I just returned from two weeks in Spain with my mother who discovered that her favourite cured meat, just happened to be the most expensive – Jamon Iberico.
On the final night she asked me a very common question:
Is the best pork in Spain or Italy?
This is such a tough question to answer because the truth is that while cured meat may look similar, jamon from Spain has a different taste from prosciutto in Italy.
Spain is warmer and historically it was cured slightly differently so the taste changes.
And that’s only the leg of the pig we’re talking about. Then you have salamis and other cured muscles like my favourite – spalla or coppa or so many others.
In fact in 2015 I took a “meatcation” in Italy where I did nothing really but eat cured meat.
Sure when it comes down to it I dig the pig and I couldn’t possibly choose.
So instead I wanted to share some of my favourite regions that are home to the best pork in Spain and Italy.
Emilia Romagna, Italy
I’ve visited Modena twice because I loved it so much. Not only is it home to balsamic vinegar and parmigiano reggiano, it’s known as one of the best spots for prosciutto.
But not all pork is the same, and many people believe parma ham is a scam. You need to know what to buy and where to get here. Check out my posts on
Great cured meat needs cooler temperatures and lots of moving air. The northern region of Salamanca in Spain is known for two things 1) Bachelor and Bachelorette parties and 2) Some of the best jamon in the country.
The Spanish take pork very seriously. The region is full of acorn bearing oak trees that pork feast on giving the cured meat a special flavour.
It’s common to buy a leg for home use but have a look at the video below, slicing this porky product isn’t as easy as you think.
I guess I just need more practice!
I have such heart for Umbria as it’s the birthplace of cured meat in Italy. In fact the Italian word for someone who cures meat is Norcino, which derives from the town of Norcia.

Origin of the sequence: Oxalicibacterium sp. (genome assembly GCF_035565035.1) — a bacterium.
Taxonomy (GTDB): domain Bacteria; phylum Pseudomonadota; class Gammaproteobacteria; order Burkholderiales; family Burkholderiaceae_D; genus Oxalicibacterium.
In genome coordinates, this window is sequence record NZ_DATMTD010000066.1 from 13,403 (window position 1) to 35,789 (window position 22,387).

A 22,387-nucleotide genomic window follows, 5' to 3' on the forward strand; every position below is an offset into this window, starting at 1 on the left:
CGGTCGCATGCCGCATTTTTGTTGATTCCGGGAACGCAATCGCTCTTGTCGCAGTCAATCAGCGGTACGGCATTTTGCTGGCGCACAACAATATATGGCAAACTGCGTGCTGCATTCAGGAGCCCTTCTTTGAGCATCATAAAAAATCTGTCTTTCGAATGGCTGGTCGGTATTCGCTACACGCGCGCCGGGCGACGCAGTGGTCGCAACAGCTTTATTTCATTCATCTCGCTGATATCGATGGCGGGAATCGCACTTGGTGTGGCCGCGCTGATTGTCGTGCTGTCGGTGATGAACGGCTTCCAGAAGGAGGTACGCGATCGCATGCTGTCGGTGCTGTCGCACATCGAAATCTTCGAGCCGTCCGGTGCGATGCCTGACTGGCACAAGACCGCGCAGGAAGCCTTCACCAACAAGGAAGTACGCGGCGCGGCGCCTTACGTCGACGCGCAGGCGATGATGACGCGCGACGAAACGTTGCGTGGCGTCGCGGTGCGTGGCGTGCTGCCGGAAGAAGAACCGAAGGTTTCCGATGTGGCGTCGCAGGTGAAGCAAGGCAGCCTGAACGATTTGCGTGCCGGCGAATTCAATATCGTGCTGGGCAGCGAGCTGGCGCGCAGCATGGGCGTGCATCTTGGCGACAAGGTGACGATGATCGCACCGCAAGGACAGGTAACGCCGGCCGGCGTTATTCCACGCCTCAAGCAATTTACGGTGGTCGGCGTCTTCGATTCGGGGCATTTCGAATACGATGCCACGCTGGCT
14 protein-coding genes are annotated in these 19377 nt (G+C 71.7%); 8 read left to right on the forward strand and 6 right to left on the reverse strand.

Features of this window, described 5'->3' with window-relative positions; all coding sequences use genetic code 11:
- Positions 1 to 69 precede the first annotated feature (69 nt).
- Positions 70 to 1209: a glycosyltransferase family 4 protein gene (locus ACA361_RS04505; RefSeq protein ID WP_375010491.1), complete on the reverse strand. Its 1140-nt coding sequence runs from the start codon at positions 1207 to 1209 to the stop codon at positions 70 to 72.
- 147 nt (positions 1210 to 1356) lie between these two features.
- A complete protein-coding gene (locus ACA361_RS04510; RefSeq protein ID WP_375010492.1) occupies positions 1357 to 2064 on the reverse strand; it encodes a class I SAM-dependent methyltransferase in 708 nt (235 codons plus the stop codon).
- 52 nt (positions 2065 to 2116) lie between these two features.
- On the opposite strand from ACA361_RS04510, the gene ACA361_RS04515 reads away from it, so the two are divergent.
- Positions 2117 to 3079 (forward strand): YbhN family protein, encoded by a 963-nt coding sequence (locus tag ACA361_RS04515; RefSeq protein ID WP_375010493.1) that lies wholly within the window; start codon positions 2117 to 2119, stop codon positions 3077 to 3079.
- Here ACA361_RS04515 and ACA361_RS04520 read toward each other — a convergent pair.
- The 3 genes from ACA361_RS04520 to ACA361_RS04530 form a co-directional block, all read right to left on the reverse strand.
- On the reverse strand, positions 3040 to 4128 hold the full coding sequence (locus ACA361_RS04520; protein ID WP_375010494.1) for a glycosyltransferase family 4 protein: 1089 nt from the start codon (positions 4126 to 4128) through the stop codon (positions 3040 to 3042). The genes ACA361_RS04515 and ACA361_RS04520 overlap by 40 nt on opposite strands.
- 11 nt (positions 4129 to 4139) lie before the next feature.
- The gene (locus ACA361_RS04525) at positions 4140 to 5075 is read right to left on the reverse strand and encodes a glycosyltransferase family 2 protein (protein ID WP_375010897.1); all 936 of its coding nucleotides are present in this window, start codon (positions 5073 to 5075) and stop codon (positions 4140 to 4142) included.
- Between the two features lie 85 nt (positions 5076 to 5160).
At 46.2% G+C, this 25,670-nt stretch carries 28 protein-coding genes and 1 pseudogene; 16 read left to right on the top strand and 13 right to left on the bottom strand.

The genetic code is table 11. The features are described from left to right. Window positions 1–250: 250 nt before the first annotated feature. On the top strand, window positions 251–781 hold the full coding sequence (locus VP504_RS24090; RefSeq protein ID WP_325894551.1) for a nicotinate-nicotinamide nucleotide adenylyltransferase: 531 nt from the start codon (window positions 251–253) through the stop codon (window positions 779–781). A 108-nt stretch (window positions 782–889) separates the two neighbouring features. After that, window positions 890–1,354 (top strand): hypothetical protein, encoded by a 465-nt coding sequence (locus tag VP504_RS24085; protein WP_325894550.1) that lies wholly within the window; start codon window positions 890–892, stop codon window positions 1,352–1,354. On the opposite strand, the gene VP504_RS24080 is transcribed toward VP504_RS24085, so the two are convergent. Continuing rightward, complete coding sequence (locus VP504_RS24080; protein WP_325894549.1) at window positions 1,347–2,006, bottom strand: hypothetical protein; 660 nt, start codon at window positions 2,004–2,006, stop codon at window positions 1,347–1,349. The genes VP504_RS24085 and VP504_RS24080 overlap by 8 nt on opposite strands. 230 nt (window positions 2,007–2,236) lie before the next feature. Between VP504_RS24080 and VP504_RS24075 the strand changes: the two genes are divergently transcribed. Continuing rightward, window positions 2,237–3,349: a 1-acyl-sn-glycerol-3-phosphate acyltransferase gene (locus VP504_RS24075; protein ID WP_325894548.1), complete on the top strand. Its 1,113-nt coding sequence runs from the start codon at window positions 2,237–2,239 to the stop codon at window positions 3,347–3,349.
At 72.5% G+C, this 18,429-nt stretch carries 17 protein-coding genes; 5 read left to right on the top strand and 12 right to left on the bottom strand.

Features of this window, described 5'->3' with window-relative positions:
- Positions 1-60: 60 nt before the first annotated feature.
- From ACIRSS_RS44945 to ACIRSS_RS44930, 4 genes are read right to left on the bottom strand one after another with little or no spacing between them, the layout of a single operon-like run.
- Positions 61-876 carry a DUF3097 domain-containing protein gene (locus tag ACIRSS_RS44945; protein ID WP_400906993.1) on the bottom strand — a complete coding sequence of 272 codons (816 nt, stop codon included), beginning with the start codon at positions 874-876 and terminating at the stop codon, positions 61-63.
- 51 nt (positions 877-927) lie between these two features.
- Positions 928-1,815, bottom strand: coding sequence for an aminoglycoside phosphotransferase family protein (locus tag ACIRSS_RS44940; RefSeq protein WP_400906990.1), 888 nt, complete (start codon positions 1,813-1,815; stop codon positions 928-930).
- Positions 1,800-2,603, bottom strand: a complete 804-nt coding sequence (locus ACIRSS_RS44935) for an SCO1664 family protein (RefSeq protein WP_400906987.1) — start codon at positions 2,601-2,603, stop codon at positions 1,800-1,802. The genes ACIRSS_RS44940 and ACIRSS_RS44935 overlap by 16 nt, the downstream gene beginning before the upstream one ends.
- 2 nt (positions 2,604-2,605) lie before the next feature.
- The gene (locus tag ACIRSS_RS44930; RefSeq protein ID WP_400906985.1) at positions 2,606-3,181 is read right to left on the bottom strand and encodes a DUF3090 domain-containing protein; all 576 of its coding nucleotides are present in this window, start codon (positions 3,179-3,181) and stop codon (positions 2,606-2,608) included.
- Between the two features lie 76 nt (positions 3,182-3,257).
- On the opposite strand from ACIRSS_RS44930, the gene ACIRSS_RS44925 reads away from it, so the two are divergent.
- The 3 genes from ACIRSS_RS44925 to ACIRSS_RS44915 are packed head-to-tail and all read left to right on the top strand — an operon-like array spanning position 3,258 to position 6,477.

Cured meat is so entrenched in every day life that you can smell the garlic and thyme as you start to get closer to the city.
If you want to beat the crowds and discover the lesser known side of Italy this is definitely the place to go.
Costa Brava, Spain
I rented an apartment in Girona, Spain in 2013 because I wanted to know why this region in North East Spain produced so many Michelin starred restaurants as well as the famous El Bulli and El Cellar Can Roca.
I discovered that aside from these famous restaurants, the best restaurants actually had no stars at all.
They were often from chefs who once worked as cooks in the starred restaurants and moved on to open more casual restaurants.
One of my absolute favourite restaurants in the world is Compartir in Cadeques.
The best part of this region, the expectation for quality food is so high that it’s absolutely fine to dine in jeans.
It’s not about how you look it’s about the food.
MAKE IT AT HOME: Catalan Tomato Bread
And the expectation for quality prosciutto is just as high.
I ate so much of it in two months I was starting to think I was being cured from the inside out.
South Tyrol/Alto Adige, Italy
I have not yet visited South Tyrol but it’s on my list as I have friends there. Not because it’s home to some of the best skiing or snowboarding in the world but because it’s home to speck.
Speck is similar to prosciutto as it is cured pork leg, but the bone is removed and then it is cured in spices and lightly smoked.
The Germans known a thing or do about pork as well, and speck is available in both the South Tyrol region and in the neighbouring German towns.
Although I’ve eaten speck in Italy and also imported speck in Canada I’ve never had it where they cure it.
It’s about time I changed that.
This post about the best pork is sponsored by Air Canada Vacations. I always think about sun vacations but they also have Spain packages starting at $1399 and Italy packages starting at $1499. I love working with great companies, especially when they simply ask me to write about something I love. And you know that’s pork.